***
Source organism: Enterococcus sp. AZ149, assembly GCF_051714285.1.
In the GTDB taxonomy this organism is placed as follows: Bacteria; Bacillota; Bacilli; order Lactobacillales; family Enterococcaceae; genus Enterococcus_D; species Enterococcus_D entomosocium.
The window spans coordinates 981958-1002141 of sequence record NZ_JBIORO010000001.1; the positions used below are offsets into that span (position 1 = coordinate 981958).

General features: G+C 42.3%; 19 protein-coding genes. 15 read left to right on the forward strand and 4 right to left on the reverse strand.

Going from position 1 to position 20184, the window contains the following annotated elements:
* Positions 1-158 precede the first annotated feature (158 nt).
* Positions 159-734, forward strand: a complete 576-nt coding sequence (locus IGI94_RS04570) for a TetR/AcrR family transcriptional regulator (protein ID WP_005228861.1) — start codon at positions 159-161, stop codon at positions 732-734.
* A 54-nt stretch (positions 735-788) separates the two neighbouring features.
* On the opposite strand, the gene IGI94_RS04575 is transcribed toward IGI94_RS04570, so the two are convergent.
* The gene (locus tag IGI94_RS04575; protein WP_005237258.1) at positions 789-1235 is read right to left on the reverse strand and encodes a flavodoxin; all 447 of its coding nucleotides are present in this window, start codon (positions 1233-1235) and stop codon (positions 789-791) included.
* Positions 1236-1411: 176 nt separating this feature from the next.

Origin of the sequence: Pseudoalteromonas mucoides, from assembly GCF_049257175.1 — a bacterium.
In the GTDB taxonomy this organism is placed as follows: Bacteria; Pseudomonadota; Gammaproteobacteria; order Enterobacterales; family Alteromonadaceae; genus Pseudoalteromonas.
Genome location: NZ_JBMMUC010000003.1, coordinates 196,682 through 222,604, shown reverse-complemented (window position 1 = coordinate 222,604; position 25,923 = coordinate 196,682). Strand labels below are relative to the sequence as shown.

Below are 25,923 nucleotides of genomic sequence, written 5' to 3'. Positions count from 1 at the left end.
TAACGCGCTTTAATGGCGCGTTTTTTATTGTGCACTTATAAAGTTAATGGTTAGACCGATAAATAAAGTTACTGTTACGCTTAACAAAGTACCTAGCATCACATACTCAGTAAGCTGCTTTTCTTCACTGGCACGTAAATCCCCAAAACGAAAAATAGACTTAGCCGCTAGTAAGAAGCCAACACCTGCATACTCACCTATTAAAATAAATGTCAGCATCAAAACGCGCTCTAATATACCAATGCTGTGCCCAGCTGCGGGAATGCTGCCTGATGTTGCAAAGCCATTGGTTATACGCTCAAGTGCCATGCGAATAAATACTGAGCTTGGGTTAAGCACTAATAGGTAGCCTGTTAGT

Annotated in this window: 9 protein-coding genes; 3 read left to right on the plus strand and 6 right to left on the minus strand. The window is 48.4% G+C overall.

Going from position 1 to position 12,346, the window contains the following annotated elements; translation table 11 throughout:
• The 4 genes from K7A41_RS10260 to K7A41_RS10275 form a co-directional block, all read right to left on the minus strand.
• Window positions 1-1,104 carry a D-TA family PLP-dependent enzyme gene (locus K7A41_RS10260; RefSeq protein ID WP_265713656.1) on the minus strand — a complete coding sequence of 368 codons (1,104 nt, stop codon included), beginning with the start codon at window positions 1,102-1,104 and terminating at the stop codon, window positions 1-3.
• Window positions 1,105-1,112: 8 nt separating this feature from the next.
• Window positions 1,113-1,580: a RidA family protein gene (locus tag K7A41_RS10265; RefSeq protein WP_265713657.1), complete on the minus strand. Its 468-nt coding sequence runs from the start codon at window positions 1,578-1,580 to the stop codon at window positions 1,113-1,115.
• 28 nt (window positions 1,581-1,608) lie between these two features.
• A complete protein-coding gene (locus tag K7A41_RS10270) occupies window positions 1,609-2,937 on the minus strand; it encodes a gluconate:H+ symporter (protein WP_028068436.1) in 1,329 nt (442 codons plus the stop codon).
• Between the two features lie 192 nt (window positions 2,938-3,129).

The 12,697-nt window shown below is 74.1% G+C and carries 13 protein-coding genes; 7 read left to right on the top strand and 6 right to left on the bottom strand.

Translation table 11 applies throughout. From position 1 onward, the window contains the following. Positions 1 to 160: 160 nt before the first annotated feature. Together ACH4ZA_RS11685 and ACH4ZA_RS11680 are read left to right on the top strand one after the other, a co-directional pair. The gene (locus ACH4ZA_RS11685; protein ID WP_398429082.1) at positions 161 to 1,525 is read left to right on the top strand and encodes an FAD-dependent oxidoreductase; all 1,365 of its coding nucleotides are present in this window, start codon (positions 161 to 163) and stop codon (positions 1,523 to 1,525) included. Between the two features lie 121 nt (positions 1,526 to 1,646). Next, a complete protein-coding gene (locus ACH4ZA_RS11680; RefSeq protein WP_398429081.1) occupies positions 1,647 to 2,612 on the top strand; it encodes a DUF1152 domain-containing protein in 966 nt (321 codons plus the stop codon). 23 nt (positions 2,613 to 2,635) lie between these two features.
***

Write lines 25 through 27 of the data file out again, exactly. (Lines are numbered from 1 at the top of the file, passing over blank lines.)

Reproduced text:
• Between the two features lie 192 nt (window positions 2,938-3,129).

The 12,697-nt window shown below is 74.1% G+C and carries 13 protein-coding genes; 7 read left to right on the top strand and 6 right to left on the bottom strand.

Translation table 11 applies throughout. From position 1 onward, the window contains the following. Positions 1 to 160: 160 nt before the first annotated feature. Together ACH4ZA_RS11685 and ACH4ZA_RS11680 are read left to right on the top strand one after the other, a co-directional pair. The gene (locus ACH4ZA_RS11685; protein ID WP_398429082.1) at positions 161 to 1,525 is read left to right on the top strand and encodes an FAD-dependent oxidoreductase; all 1,365 of its coding nucleotides are present in this window, start codon (positions 161 to 163) and stop codon (positions 1,523 to 1,525) included. Between the two features lie 121 nt (positions 1,526 to 1,646). Next, a complete protein-coding gene (locus ACH4ZA_RS11680; RefSeq protein WP_398429081.1) occupies positions 1,647 to 2,612 on the top strand; it encodes a DUF1152 domain-containing protein in 966 nt (321 codons plus the stop codon). 23 nt (positions 2,613 to 2,635) lie between these two features.